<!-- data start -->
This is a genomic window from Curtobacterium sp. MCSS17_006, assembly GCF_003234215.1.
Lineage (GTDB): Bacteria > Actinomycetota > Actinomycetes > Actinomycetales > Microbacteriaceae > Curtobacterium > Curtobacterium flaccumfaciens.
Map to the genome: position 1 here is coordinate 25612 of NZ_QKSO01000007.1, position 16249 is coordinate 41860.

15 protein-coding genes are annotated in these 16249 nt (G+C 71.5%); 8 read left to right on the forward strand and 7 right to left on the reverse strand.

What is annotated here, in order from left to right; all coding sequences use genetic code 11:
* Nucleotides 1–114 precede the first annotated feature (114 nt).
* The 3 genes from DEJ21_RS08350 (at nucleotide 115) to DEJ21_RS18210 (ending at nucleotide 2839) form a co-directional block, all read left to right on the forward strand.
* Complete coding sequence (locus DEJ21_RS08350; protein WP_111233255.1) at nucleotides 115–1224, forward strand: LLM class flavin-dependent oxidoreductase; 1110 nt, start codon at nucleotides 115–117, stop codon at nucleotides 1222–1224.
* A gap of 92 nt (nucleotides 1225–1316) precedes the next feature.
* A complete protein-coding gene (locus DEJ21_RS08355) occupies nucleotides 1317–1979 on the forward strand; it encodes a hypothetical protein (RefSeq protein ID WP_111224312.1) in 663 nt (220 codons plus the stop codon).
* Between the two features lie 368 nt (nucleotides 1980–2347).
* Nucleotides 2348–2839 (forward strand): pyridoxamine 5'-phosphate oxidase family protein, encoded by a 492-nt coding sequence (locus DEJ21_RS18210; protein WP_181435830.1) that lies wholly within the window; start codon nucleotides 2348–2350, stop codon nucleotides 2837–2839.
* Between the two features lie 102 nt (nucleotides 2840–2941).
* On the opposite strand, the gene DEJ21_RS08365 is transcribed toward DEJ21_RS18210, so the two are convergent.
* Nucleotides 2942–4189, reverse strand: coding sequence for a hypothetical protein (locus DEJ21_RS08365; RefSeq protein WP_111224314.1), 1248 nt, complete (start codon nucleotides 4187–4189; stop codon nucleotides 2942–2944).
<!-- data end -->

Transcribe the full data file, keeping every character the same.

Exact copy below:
This is a genomic window from Curtobacterium sp. MCSS17_006, assembly GCF_003234215.1.
Lineage (GTDB): Bacteria > Actinomycetota > Actinomycetes > Actinomycetales > Microbacteriaceae > Curtobacterium > Curtobacterium flaccumfaciens.
Map to the genome: position 1 here is coordinate 25612 of NZ_QKSO01000007.1, position 16249 is coordinate 41860.

15 protein-coding genes are annotated in these 16249 nt (G+C 71.5%); 8 read left to right on the forward strand and 7 right to left on the reverse strand.

What is annotated here, in order from left to right; all coding sequences use genetic code 11:
* Nucleotides 1–114 precede the first annotated feature (114 nt).
* The 3 genes from DEJ21_RS08350 (at nucleotide 115) to DEJ21_RS18210 (ending at nucleotide 2839) form a co-directional block, all read left to right on the forward strand.
* Complete coding sequence (locus DEJ21_RS08350; protein WP_111233255.1) at nucleotides 115–1224, forward strand: LLM class flavin-dependent oxidoreductase; 1110 nt, start codon at nucleotides 115–117, stop codon at nucleotides 1222–1224.
* A gap of 92 nt (nucleotides 1225–1316) precedes the next feature.
* A complete protein-coding gene (locus DEJ21_RS08355) occupies nucleotides 1317–1979 on the forward strand; it encodes a hypothetical protein (RefSeq protein ID WP_111224312.1) in 663 nt (220 codons plus the stop codon).
* Between the two features lie 368 nt (nucleotides 1980–2347).
* Nucleotides 2348–2839 (forward strand): pyridoxamine 5'-phosphate oxidase family protein, encoded by a 492-nt coding sequence (locus DEJ21_RS18210; protein WP_181435830.1) that lies wholly within the window; start codon nucleotides 2348–2350, stop codon nucleotides 2837–2839.
* Between the two features lie 102 nt (nucleotides 2840–2941).
* On the opposite strand, the gene DEJ21_RS08365 is transcribed toward DEJ21_RS18210, so the two are convergent.
* Nucleotides 2942–4189, reverse strand: coding sequence for a hypothetical protein (locus DEJ21_RS08365; RefSeq protein WP_111224314.1), 1248 nt, complete (start codon nucleotides 4187–4189; stop codon nucleotides 2942–2944).